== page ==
Read the Gospel of Mark in the midst of a pandemic and there is one thing that should jump out at you, Jesus spends a lot of time healing people. Crowds came to him. Many were sick. He healed them. Walking among them, hour after hour. Healing all the sick that came to him even if it meant staying late into the night.
So, I ask a question: Is healthcare a political issue or a religious one? Should Christians have a position on how the vaccine gets distributed within our country? I mean people often tie their faith to political issues. A popular bumper sticker says, “God, guts, and guns, keep all three.” Many people this week were protesting, saying that they are against abortion because they are Christians. How is that different from me saying that I am for universal, equitable, and affordable healthcare because I am a Christian? I am willing to admit that two people of faith can come to different opinions about almost anything. As we seek to work together though, we should commit ourselves to prayerful discernment. In a nutshell, Christian ethics supports those actions that are compassionate, rooted in the careful examination of current reality, and respectful of laws and procedures that guarantee justice for all. Even if something seems ‘political,’ we should advocate those positions that are aligned with Christian ethics.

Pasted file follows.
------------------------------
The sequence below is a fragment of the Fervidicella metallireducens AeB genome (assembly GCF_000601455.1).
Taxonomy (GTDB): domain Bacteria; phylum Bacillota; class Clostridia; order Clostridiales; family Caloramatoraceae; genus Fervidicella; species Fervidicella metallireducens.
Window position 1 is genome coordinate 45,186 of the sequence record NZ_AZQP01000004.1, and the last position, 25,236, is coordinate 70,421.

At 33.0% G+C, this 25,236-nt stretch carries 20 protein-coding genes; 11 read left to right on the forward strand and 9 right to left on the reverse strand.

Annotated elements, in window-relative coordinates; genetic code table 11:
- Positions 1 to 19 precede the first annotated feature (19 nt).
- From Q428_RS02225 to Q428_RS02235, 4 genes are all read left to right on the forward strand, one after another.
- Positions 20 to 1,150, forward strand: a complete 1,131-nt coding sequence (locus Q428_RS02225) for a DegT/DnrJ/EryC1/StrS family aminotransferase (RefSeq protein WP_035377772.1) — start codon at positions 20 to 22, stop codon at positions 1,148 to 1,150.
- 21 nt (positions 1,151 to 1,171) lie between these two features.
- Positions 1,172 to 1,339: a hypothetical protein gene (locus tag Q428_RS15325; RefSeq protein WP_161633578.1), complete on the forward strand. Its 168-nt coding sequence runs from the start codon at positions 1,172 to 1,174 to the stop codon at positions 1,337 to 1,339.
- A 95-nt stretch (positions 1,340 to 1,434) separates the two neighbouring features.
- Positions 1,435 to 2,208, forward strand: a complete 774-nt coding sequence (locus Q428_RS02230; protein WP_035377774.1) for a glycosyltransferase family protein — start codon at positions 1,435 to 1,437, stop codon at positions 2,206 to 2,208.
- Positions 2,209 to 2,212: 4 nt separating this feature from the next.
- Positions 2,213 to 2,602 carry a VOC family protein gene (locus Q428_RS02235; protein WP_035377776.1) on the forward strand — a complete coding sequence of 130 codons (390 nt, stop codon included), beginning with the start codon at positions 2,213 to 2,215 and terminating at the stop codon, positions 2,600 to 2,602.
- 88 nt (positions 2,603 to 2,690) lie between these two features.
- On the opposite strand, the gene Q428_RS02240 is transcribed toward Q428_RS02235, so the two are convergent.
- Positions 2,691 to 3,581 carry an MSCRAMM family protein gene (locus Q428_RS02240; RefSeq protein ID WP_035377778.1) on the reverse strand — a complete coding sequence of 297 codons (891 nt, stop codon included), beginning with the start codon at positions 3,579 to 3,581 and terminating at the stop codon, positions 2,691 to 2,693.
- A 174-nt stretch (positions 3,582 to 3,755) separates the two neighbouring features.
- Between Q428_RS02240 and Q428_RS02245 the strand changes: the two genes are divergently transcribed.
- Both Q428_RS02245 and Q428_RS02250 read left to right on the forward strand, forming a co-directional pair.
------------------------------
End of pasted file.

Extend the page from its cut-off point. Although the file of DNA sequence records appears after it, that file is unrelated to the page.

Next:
Notice what Jesus is doing. He is providing healthcare. His healthcare had three features:
It was Universal — this means that the crowds showed up and he healed everyone. He didn’t ask who was insured. He didn’t require people to have faith or confess a certain religious creed. He didn’t even care if the person was from Israel. What would happen if healthcare in the United States was universal? For one thing, the death rate for COVID-19 wouldn’t be so much higher among people of color.
Equitable — this means that Jesus didn’t provide more healing and miracles for those who were rich than he did for those who were poor. In the US, healthcare is tied to your employment. This prevents it from ever being equitable. Very few developed countries do what we do.
Affordable — Jesus charged nothing. We tend to say, “You get what you pay for.” That saying is nowhere in the Bible. It is a luxury to be able to pay more for something. Many people live on the edge of subsistence. We should be mindful of them as we line up for our vaccine or drive by the local food bank. This may be why Jesus said that it was easier for a camel to go through the eye of a needle than to enter heaven. The definition of privilege is in our lack of awareness of how the poor struggle for basic necessities. The camel has no interest in squeezing through a needle, just as we might have no interest in hearing how our neighbors are crying out for justice and economic equity.
The pandemic has provided us an opportunity to reflect upon the sick that crowded around Jesus. Until this year, we were distant from those crowds. Now, we join them in their anxiety. They were as baffled by their mystery illnesses, like leprosy and epilepsy, as we are by COVID-19. They looked to Jesus and the healthcare he provided. Today, Christians must work together to provide healthcare in Jesus’ name.